March 5, 2018
CASL, the “Canada Anti-Spam Legislation”, came in to force on July 1, 2014 and is a federal law designed to address, in part, unsolicited electronic messages that are commercial in nature by requiring senders to obtain consent from intended recipients. Generally speaking, the senders of commercial electronic messages (or “CEMs”) must obtain express consent in a prescribed format.
Late last year, CASL was subject to a parliamentary review; in June, the federal government indefinitely suspended the private right of action (the “PRA”) that was scheduled to come in to force on July 1, and throughout the year, the Canadian Radio-television and Telecommunications Commission (the “CRTC”) continued its enforcement activities.
CASL was subject to parliamentary review in 2017 and hearings were held in the fall. In December, 2017, the House of Commons Standing Committee on Industry, Science and Technology issued its report, entitled “Clarifications Are In Order”. The Committee recommended, among other things, that clarification to the Act and regulations could help reduce the cost of compliance and better focus enforcement and that the CRTC focus on increased education efforts and improved transparency. The federal government’s response to this report is expected in 2018.
Private Right of Action Suspended
Many organizations were relieved when the Canadian government announced in June 2017 that the private right of action was indefinitely suspended. As drafted, the PRA provisions in CASL would have allowed individuals and businesses to file a lawsuit to recover damages if they felt they had been affected by an organization’s contravention of CASL. The potential cost awards were significant – in addition to compensatory damages, the court could have awarded up to $200 for each non-compliant CEM up to a maximum of $1 million for each day on which a contravention occurred. Additionally, CASL imposes personal liability on officers, directors and agents of a corporation if they directed, authorized, assented to or participated in the violation, regardless of whether or not the corporation is subject to a proceeding.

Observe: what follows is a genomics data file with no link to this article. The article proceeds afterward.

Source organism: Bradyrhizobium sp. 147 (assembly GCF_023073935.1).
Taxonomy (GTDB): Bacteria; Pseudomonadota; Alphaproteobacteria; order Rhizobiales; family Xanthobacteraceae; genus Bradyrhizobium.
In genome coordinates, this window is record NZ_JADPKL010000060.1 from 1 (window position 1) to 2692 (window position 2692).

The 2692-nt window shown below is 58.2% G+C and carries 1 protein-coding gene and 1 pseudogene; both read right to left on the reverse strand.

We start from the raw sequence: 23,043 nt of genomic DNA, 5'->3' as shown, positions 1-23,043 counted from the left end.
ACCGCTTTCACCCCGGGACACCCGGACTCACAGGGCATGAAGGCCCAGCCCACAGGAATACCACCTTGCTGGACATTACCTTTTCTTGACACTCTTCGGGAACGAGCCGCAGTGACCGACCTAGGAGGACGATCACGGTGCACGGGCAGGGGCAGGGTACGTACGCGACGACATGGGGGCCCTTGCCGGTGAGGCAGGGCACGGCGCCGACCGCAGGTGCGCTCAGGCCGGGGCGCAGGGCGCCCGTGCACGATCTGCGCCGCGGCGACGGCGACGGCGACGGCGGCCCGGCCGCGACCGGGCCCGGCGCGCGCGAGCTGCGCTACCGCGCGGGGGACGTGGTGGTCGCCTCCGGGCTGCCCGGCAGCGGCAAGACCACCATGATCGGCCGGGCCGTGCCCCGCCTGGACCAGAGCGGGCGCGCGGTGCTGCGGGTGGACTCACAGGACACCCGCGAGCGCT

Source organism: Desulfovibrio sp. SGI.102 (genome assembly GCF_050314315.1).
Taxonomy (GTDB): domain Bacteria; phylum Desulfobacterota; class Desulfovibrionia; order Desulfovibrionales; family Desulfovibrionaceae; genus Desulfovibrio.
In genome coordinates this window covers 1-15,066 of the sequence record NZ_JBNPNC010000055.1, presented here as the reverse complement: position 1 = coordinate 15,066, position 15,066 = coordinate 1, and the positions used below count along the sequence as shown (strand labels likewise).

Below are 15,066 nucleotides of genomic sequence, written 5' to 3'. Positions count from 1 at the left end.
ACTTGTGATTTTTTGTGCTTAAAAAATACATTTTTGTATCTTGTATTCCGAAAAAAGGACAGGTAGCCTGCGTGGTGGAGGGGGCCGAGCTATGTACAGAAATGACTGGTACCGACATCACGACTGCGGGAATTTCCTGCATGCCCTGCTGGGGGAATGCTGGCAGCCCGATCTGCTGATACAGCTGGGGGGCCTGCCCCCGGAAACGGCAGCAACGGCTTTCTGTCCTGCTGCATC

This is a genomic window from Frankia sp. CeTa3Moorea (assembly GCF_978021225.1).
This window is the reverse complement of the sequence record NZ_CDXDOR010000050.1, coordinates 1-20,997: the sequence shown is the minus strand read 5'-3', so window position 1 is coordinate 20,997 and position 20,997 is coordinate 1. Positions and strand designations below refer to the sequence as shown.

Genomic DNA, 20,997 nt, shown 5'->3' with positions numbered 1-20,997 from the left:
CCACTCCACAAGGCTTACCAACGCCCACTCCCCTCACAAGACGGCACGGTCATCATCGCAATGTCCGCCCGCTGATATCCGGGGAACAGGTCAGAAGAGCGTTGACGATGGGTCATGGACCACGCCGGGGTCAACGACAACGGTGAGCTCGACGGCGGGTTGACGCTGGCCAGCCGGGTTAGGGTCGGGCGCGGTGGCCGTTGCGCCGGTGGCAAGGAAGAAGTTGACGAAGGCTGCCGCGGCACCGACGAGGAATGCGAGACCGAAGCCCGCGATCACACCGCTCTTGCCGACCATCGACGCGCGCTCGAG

CASL Enforcement Activities
In March 2017, the CRTC released a Compliance and Enforcement Decisions against an individual, and imposed an administrative monetary penalty (“AMP”) of $15,000. The CRTC identified several violations of CASL, specifically that the emails were sent without the recipient’s consent, they did not identify the sender of the email and they did not contain a valid unsubscribe mechanism. In this decision, the CRTC discussed the factors that must be taken into consideration when determining the amount of an AMP.
In October 2017, the CRTC released a Compliance and Enforcement decision imposing a $200,000 AMP against CompuFinder. This amount had been reduced from the $1.1 million dollar penalty set out in the initial Notice of Violation. The CRTC found that CompuFinder was sending CEMs regarding educational and training services to recipients without consent and, in some instances, without a compliant unsubscribe mechanism. The CRTC’s decision provides importance guidance on the conspicuous publication rule and the “business to business” exemption and again highlights the importance of strict technical compliance, particularly as it relates to unsubscribe functionality. Further, the decision outlines the requirements for reliance on the due diligence defence (including the importance of record keeping, written policies and on-going monitoring) and the factors the CRTC will consider when determining the amount of an AMP.
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